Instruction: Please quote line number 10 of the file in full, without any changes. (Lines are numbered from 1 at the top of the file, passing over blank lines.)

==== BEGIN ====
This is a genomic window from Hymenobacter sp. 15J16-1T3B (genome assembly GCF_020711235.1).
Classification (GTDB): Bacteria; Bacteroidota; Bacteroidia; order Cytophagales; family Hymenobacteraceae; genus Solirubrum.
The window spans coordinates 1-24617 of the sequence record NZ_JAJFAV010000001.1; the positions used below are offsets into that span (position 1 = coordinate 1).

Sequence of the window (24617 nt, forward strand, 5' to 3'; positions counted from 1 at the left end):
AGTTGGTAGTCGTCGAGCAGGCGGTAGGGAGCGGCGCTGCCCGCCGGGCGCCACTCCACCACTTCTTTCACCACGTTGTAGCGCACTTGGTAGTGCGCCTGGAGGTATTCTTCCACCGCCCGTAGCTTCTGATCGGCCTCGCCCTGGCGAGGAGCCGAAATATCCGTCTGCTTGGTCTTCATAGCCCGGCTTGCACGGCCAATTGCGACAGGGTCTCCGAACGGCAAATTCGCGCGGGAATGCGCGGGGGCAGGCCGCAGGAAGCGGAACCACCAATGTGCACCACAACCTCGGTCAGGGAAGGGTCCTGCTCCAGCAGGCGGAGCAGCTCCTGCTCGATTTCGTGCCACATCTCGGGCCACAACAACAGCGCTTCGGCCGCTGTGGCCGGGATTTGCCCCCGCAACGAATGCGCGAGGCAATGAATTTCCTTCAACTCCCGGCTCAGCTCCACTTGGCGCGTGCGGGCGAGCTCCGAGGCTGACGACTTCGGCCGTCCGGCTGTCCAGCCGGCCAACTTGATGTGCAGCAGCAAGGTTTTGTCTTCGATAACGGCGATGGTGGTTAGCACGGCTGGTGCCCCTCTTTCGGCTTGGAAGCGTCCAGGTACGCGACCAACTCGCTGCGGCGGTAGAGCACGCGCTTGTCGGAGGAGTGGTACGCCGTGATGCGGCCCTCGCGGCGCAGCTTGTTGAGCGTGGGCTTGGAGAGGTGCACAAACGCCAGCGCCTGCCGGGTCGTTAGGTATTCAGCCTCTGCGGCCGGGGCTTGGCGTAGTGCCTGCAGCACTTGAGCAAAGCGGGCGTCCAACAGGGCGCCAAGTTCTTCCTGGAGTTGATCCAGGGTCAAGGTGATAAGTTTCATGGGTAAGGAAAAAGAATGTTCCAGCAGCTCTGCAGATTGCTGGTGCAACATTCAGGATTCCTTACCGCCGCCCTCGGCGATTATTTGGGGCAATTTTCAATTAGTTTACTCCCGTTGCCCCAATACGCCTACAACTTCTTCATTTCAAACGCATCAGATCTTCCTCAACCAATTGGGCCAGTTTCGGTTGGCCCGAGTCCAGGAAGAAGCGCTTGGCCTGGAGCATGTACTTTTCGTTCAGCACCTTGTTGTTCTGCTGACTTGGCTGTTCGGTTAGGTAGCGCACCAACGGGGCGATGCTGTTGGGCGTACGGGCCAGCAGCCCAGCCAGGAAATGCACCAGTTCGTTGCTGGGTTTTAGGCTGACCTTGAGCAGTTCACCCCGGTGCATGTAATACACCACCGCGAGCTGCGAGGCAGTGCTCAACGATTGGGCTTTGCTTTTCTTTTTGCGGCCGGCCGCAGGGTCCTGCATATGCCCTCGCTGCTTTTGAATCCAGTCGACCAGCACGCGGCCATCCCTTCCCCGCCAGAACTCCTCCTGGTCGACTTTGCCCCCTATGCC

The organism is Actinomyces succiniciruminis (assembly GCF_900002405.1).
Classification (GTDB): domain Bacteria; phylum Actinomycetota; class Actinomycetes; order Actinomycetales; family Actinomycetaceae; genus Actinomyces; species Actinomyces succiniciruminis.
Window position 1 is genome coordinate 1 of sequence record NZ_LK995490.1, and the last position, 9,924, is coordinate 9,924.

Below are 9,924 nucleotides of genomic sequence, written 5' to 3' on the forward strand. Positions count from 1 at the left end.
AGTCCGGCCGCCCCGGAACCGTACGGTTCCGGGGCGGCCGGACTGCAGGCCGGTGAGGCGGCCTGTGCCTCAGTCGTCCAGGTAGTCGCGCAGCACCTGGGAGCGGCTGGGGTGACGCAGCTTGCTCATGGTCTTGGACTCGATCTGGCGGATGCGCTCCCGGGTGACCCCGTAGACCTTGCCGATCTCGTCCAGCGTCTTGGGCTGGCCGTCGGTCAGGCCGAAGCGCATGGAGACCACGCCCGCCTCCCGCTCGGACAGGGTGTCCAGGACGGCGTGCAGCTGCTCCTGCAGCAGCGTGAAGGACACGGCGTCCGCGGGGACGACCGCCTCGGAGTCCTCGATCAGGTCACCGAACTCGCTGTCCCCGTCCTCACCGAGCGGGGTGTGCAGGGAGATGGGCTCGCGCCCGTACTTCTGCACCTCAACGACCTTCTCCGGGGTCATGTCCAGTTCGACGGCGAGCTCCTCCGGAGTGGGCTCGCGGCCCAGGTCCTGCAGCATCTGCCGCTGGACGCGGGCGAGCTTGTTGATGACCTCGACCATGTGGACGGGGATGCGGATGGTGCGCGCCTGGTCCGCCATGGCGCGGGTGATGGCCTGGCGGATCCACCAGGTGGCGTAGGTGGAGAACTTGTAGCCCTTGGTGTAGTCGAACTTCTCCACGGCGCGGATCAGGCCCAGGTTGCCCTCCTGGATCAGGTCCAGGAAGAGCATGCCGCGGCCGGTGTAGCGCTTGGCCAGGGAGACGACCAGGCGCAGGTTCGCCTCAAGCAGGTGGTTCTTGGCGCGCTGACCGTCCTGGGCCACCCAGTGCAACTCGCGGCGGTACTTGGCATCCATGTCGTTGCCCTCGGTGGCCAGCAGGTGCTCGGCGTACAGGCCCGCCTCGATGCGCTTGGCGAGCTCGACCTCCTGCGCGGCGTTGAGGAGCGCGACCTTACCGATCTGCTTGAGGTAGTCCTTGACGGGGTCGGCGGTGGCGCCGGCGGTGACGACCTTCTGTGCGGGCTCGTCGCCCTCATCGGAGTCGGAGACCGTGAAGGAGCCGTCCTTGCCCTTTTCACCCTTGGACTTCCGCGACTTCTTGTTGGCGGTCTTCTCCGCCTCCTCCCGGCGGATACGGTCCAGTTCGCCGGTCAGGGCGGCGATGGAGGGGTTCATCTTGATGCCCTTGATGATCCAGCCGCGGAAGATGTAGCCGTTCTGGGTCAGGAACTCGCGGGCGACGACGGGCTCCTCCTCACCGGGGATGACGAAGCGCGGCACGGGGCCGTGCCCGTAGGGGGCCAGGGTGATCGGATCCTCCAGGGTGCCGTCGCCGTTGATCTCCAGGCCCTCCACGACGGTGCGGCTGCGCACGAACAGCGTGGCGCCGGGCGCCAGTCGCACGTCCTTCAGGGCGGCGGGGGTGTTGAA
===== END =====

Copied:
AGTCCGGCCGCCCCGGAACCGTACGGTTCCGGGGCGGCCGGACTGCAGGCCGGTGAGGCGGCCTGTGCCTCAGTCGTCCAGGTAGTCGCGCAGCACCTGGGAGCGGCTGGGGTGACGCAGCTTGCTCATGGTCTTGGACTCGATCTGGCGGATGCGCTCCCGGGTGACCCCGTAGACCTTGCCGATCTCGTCCAGCGTCTTGGGCTGGCCGTCGGTCAGGCCGAAGCGCATGGAGACCACGCCCGCCTCCCGCTCGGACAGGGTGTCCAGGACGGCGTGCAGCTGCTCCTGCAGCAGCGTGAAGGACACGGCGTCCGCGGGGACGACCGCCTCGGAGTCCTCGATCAGGTCACCGAACTCGCTGTCCCCGTCCTCACCGAGCGGGGTGTGCAGGGAGATGGGCTCGCGCCCGTACTTCTGCACCTCAACGACCTTCTCCGGGGTCATGTCCAGTTCGACGGCGAGCTCCTCCGGAGTGGGCTCGCGGCCCAGGTCCTGCAGCATCTGCCGCTGGACGCGGGCGAGCTTGTTGATGACCTCGACCATGTGGACGGGGATGCGGATGGTGCGCGCCTGGTCCGCCATGGCGCGGGTGATGGCCTGGCGGATCCACCAGGTGGCGTAGGTGGAGAACTTGTAGCCCTTGGTGTAGTCGAACTTCTCCACGGCGCGGATCAGGCCCAGGTTGCCCTCCTGGATCAGGTCCAGGAAGAGCATGCCGCGGCCGGTGTAGCGCTTGGCCAGGGAGACGACCAGGCGCAGGTTCGCCTCAAGCAGGTGGTTCTTGGCGCGCTGACCGTCCTGGGCCACCCAGTGCAACTCGCGGCGGTACTTGGCATCCATGTCGTTGCCCTCGGTGGCCAGCAGGTGCTCGGCGTACAGGCCCGCCTCGATGCGCTTGGCGAGCTCGACCTCCTGCGCGGCGTTGAGGAGCGCGACCTTACCGATCTGCTTGAGGTAGTCCTTGACGGGGTCGGCGGTGGCGCCGGCGGTGACGACCTTCTGTGCGGGCTCGTCGCCCTCATCGGAGTCGGAGACCGTGAAGGAGCCGTCCTTGCCCTTTTCACCCTTGGACTTCCGCGACTTCTTGTTGGCGGTCTTCTCCGCCTCCTCCCGGCGGATACGGTCCAGTTCGCCGGTCAGGGCGGCGATGGAGGGGTTCATCTTGATGCCCTTGATGATCCAGCCGCGGAAGATGTAGCCGTTCTGGGTCAGGAACTCGCGGGCGACGACGGGCTCCTCCTCACCGGGGATGACGAAGCGCGGCACGGGGCCGTGCCCGTAGGGGGCCAGGGTGATCGGATCCTCCAGGGTGCCGTCGCCGTTGATCTCCAGGCCCTCCACGACGGTGCGGCTGCGCACGAACAGCGTGGCGCCGGGCGCCAGTCGCACGTCCTTCAGGGCGGCGGGGGTGTTGAA